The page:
MAŠHAD-E ARDAHĀL (or Ardahār), district and settlement near Kashan, significant for its shrine and conservative traditions.

The district of Ardahāl lies on the eastern foothills of the Karkas Mountains, on the road from Kashan to Delijān.  It is a fertile valley 2 miles wide and 10 miles long, dotted with a dozen villages and hamlets.  A stream and several water sources feed the district, and subterranean channels (kāriz) are dug to irrigate its fields of cereals, beans, and vegetables and to sustain a rich horticulture.  Cottage industry, especially carpet weaving, supplemented the traditional economy of the valley.  The district has poorly preserved its original Rāji vernacular (See KASHAN ix. The Median Dialects of Kashan).

Its administrative center, Mašhad-e Ardahāl or Mašhad-e Qāli, is situated 26 miles west of Kashan, at 51°2ʹ east longitude and 24°2ʹ north latitude, and at an elevation of 5,900 feet above sea level.  Mašhad-e Ardahāl/Qāli, in more specific terms, refers to the shrine that stands half a mile uphill to the northwest of the populated settlement.  The village itself is referred to by the locals as Bārikarasf or Bārikarafs, corresponding to Bārkarasb or Bārkaraz of the religious texts of the 12th century (see below).  There seems to be confusion in contemporary sources in treating Mašhad-e Ardahāl and Bārikarasf as two different settlements (e.g., Razmārā, p. 39, lists Bārikarafs separately from Mašhad-e Ardahāl).

Historical geography.  Ardahāl remains unmentioned in medieval sources written on the general geography of Iran, while it receives a fair amount of notice in local histories owing to its religious importance for Imami Shiʿism (see below).  The 10th-century Tāriḵ-e Qom, preserved in a 15th-century Persian translation, cites the district as Var-e Ardahār (or Varārdahār), having seventeen villages, and states that it was one of the twenty-one districts (rostāqs) in the province (kura) of Qom (Qomi, pp. 134-35).  In the following century, Ḥāfeẓ Abu Noʿaym, in his A Chronicle of Isfahan (completed in or after 1028), cites Ardahār as a dependency of Kashan (Abu Noʿaym, I, p. 31), itself a dependency of the governorship of Qom.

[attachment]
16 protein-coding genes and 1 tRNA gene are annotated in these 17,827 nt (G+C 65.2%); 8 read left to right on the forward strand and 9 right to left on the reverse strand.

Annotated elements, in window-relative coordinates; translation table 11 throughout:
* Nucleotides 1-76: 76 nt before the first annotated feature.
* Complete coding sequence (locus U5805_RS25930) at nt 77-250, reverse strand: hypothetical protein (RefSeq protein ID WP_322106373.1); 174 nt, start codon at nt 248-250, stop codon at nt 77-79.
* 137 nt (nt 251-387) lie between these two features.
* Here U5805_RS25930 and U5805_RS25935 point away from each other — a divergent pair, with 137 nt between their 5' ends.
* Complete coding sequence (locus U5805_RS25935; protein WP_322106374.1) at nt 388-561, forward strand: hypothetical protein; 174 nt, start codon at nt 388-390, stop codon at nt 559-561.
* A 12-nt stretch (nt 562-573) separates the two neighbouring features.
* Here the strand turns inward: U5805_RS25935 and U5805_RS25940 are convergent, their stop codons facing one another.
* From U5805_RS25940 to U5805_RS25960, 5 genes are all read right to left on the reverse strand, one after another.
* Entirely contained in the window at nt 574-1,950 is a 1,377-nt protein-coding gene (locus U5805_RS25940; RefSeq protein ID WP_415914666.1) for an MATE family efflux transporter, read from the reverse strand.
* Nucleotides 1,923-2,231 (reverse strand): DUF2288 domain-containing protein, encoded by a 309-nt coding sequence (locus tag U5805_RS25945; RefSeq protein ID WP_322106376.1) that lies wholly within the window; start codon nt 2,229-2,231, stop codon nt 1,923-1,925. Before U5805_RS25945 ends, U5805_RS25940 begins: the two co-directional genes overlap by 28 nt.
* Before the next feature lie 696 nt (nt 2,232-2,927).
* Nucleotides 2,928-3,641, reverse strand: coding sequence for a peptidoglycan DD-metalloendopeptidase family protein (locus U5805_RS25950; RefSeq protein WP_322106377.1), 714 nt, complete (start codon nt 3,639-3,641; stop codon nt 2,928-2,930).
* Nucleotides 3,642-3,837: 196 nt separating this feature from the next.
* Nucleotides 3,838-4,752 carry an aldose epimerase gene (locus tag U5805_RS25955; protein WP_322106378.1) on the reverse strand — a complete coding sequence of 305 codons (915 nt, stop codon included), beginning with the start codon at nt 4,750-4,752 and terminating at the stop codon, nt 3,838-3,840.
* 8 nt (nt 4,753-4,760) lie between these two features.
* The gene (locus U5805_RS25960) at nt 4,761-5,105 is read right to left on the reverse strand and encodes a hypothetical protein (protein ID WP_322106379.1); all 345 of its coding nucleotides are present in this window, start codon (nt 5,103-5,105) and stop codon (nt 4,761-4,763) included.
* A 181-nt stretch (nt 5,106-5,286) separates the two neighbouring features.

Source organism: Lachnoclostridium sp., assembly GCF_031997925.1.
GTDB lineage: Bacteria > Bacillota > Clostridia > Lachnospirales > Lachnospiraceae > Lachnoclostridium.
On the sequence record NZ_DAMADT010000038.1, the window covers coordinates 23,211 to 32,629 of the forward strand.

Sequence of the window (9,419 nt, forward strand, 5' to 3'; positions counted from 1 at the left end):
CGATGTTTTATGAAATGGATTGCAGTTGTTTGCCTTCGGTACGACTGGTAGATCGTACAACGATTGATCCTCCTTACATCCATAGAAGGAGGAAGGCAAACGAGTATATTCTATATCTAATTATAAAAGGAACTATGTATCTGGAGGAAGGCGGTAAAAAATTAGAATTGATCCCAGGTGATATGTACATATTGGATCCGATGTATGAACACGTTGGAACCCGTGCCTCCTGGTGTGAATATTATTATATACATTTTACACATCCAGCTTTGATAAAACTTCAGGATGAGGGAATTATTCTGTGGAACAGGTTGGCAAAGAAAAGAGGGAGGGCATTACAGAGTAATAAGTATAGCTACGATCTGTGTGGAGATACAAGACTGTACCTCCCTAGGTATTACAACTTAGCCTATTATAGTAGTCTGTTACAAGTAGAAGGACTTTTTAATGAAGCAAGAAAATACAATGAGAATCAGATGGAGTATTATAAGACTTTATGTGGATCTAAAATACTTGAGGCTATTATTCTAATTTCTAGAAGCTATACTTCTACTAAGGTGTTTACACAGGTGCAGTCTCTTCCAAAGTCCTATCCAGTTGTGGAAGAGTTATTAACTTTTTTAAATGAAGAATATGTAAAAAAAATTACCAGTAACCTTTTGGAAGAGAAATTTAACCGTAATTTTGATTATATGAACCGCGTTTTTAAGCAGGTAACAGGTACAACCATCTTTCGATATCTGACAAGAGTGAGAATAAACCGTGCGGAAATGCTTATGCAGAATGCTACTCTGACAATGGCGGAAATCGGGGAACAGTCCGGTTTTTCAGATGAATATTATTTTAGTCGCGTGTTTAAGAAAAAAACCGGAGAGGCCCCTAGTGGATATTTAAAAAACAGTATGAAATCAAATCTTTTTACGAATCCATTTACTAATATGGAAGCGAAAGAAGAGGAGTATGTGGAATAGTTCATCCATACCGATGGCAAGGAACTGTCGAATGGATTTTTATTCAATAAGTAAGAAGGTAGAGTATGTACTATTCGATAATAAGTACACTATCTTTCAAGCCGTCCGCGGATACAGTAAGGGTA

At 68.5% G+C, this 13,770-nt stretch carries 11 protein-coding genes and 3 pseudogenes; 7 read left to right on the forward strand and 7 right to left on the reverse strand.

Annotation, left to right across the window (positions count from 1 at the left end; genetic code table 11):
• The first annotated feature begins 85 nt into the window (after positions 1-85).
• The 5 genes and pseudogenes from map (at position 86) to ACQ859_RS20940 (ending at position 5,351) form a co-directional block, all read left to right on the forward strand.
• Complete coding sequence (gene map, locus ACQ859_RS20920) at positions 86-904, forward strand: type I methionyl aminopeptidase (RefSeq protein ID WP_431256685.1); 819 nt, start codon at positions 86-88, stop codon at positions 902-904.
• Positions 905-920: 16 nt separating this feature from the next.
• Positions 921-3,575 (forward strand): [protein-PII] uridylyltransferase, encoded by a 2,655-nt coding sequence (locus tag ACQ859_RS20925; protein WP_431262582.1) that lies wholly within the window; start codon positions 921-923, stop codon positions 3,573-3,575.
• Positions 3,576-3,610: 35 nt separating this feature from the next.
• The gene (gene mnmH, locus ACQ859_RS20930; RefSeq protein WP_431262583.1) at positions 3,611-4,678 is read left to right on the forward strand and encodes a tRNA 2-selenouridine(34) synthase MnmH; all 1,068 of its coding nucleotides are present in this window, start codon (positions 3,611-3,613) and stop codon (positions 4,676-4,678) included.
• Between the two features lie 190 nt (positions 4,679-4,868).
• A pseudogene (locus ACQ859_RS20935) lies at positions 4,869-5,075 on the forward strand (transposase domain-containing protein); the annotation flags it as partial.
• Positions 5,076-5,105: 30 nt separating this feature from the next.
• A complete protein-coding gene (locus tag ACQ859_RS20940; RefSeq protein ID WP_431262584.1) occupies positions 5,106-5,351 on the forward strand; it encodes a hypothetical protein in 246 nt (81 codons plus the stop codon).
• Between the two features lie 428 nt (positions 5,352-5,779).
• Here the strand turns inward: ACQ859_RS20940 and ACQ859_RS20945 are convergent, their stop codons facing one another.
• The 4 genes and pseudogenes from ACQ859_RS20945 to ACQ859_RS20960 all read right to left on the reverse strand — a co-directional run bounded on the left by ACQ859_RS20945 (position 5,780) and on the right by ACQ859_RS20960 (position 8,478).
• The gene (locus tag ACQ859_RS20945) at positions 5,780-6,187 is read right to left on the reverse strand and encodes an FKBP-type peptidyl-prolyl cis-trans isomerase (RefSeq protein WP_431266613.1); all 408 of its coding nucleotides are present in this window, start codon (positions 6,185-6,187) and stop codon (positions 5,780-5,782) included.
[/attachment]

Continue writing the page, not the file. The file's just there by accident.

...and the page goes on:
It was only in modern times that some detailed description of the district became available.  The late 19th-century Persian treatises on Qom (authored by Arbāb and Afżal-al-Molk) place the district (boluk) of Ardahāl in the welāyat of Qom.  They state that the inhabitants are predominately agriculturalists, mostly affluent and nearly urbanite, and they have sayyed lineages and their culture and vernacular resemble those of Kashan (Arbāb, p. 201; Afżal-al-Molk, p. 142).  The same sources list eight villages for Ardahāl (Table 1), the largest being Mašhad, with 143 households, from which 60 individuals were employed by the shrine administration.  The village Šānaq is said to have been resided by a Khorasani Arab tribe (Arbāb, pp. 201-03; Afżal-al-Molk, pp. 142-45).

In his authoritative monograph Eastern Persian Irak, Albert Houtum-Schindler describes Ardahāl as the southernmost district of Qom and its principal village, Mašhad-e Qāli (i.e., Mašhad-e Ardahāl), with some 250 houses, surrounded by the hamlets Ḵāva, Armak, Jušaq, Šanek, Sinegān, Koljār, and Kermeha (Houtum-Schindler, pp. 78-79).  A half century later, having been transferred from Kahak District of Qom to Qamṣar District of Kashan, Ardahāl rural district (dehestān) was inhabited by 5,600 people in its nineteen settlements, the largest being Mašhad, Ḵāva, Korjār, Ḥasnārud, and Dasnaqān (Razmārā, pp. 105, 100, 229 283-84; cf. Keyhān, II, p. 396).  The next major national gazetteer of Iran, based on the 1966 census, states that Ardahāl was administered from Delijān District of Maḥallāt Sub-Province in Markazi Province; its major settlements were listed as Ḵāva, Ḡiāṯābād, Karajār, Kerma, Reyḥān, Lārun, and Jušaq (Statistical Center of Iran, Šahrestān-e Maḥallāt, p. 52).  Mašhad-e Ardahāl was eventually transferred back to Kashan Sub-Province as a dependency of Niāsar District, while the historical boluk of Ardahāl is split by the borderline between Isfahan and Markazi provinces.